The third diabetes
February 3rd 2014, 10:28 | Bryan Hubbard
Governments of the West have finally woken up to the fact that we have an epidemic of dementia on our hands. The incidence of Alzheimer's disease is growing so quickly (the worldwide incidence is set to treble to 135 million in 35 years), and the death rates are so high (it's the sixth leading cause of death) that last December, ministers from the G8 leading nations met in London to pledge to coordinate efforts to research a cure.
Although the pharmaceutical industry is never slow to investigate new revenue streams, it's hit such a stalemate with dementia-none of the five drugs on the market have any evidence of doing any real good at all-that it has stopped looking for a magic bullet.
As our cover story this month makes clear, research to date has ignored the elephant in the room. New and largely ignored evidence shows that insulin resistance from a high-sugar diet may be responsible for the toxic plaques that develop in the brain, eventually robbing it of neurons. What happens in the brain with Alzheimer's is essentially what happens to the rest of the body with diabetes. In fact, some researchers are going as far as to call Alzheimer's 'type 3 diabetes'.
In addition to revelations laying the cause of diabetes at the feet of the processed-food industry, we also offer evidence about those natural herbs and nutriceuticals with solid clinical and laboratory evidence for reversing neural damage that has already begun (page 30 of February issue of WDDTY Magazine).
One of our most comforting thoughts is that modern medicine is a lofty and reputable science, arrived at by exhaustive testing and review. But according to the British Medical Journal Evidence Centre, that faith is misplaced. Less than a third of the 3,000 treatments and drugs assessed by the BMJ's centre's investigators have any evidence whatsoever that they cure or alleviate symptoms.Use our handy guide to separate out 'the Good'-the medicines that might work for particular conditions-from 'the Bad' (the medicines likely to do harm) and 'the Ugly' (those treatments that have never actually been evaluated; page 25 of February issue of WDDTY Magazine).
One practice worth questioning is taking aspirin as a 'just-in-case' remedy. New evidence shows that the benefits-prevention against heart attack-are outweighed by the risks of gastrointestinal bleeding and stroke, and that good old aspirin could be killing 100,000 people worldwide every year and putting another 500,000 in hospital (page 18 of February magazine). But if you want to live a long and healthy life, there is one practice guaranteed to tip the odds more than any other. A special diet? Wrong. A particular exercise regime? Wrong again.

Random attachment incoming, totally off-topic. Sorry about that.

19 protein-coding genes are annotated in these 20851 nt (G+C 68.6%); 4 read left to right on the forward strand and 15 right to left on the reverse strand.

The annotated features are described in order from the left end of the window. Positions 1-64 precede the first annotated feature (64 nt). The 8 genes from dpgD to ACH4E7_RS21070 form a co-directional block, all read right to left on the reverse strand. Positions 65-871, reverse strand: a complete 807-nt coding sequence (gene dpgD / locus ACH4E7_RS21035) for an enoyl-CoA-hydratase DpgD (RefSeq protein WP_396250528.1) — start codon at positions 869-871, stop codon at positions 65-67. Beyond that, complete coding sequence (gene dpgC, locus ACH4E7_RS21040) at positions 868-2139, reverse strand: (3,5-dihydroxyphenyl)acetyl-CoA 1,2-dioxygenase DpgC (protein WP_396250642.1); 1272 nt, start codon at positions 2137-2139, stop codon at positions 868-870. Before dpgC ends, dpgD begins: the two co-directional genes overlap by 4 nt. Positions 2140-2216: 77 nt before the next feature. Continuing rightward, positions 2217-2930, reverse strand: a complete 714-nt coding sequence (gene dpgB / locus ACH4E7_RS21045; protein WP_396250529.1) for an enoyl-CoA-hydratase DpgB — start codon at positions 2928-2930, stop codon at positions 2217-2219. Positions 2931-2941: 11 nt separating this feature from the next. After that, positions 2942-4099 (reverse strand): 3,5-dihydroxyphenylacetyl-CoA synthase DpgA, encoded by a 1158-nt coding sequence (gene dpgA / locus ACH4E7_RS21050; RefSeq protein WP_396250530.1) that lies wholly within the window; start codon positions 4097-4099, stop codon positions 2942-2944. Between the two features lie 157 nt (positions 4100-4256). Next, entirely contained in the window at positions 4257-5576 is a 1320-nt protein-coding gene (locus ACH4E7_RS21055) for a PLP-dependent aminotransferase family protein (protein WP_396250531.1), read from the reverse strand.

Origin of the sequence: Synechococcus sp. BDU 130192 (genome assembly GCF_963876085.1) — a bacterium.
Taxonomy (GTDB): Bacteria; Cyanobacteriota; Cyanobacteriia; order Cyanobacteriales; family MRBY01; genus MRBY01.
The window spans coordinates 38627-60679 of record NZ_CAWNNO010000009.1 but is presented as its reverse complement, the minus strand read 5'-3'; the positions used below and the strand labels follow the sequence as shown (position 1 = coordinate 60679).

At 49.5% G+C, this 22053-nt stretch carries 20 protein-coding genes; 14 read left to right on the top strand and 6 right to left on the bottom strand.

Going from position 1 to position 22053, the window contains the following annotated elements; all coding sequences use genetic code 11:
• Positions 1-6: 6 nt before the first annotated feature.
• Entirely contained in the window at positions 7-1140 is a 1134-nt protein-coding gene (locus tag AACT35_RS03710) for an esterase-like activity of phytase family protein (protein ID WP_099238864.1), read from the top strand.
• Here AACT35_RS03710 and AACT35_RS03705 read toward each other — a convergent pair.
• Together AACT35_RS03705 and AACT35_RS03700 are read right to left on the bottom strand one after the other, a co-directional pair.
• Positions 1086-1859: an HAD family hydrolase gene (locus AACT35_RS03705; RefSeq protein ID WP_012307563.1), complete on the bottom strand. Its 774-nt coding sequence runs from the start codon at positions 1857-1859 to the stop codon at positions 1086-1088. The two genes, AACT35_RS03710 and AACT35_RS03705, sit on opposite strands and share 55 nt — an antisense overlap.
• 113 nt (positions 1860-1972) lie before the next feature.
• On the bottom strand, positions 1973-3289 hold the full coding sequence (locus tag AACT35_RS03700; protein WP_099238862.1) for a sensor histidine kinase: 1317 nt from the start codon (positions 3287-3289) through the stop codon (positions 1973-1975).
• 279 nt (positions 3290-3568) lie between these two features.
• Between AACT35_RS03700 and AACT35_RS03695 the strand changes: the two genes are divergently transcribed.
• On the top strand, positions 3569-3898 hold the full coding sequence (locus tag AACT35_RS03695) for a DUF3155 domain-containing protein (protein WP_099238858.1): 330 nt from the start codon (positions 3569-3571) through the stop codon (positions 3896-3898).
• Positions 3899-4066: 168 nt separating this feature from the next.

The single thing you can do that dwarfs every other intervention, including stopping smoking, is maintaining close social ties and staying connected. Our prescription for a healthy 2014: talk to two friends before bedtime (page 22 of February issue of WDDTY Magazine).
And speaking of risk factors, the evidence is mounting about the risks of constant mobile-phone use, with numerous countries now acknowledging the dangers.
But our electrosmog doctor Guy Hudson is on hand with a complete programme for using your cell phone safely (page 57 of the magazine).
February is one of the cruellest months when it comes to your skin, so in our Healthy Shopping section, we've highlighted a host of natural creams and balms to sort out all the harsh and drying effects of wintry weather (page 72). And for those with particular skin conditions, our Medical Detective Harald Gaier offers a handy list of those products containing medicinal plants that can heal without the toxins of ordinary products (page 68 of February issue of WDDTY Magazine).
Read how Donna Schwenk sorted out her high blood pressure, type 2 diabetes and her family's other health problems with an ancient natural probiotic called 'kefir' (and try out some of her scrumptious recipes for breakfast and dessert). And if you have a cat with kidney problems, check out natural vet Paul Bolan's programme to keep your pet healthy until the end (page 50).
If you plan to celebrate Valentine's Day this month with your significant other, our raw-food chef Mark'eta Bola has come up with a Valentine's feast of natural aphrodisiacs to help get both of you in the mood (page 53 of the magazine).
We've also sourced a batch of natural and organic Valentine's Day gift ideas from some of our favourite alternative retailers (page 74). So whether you say it with flowers, chocolates, or even organic champagne, here's to a purer kind of love.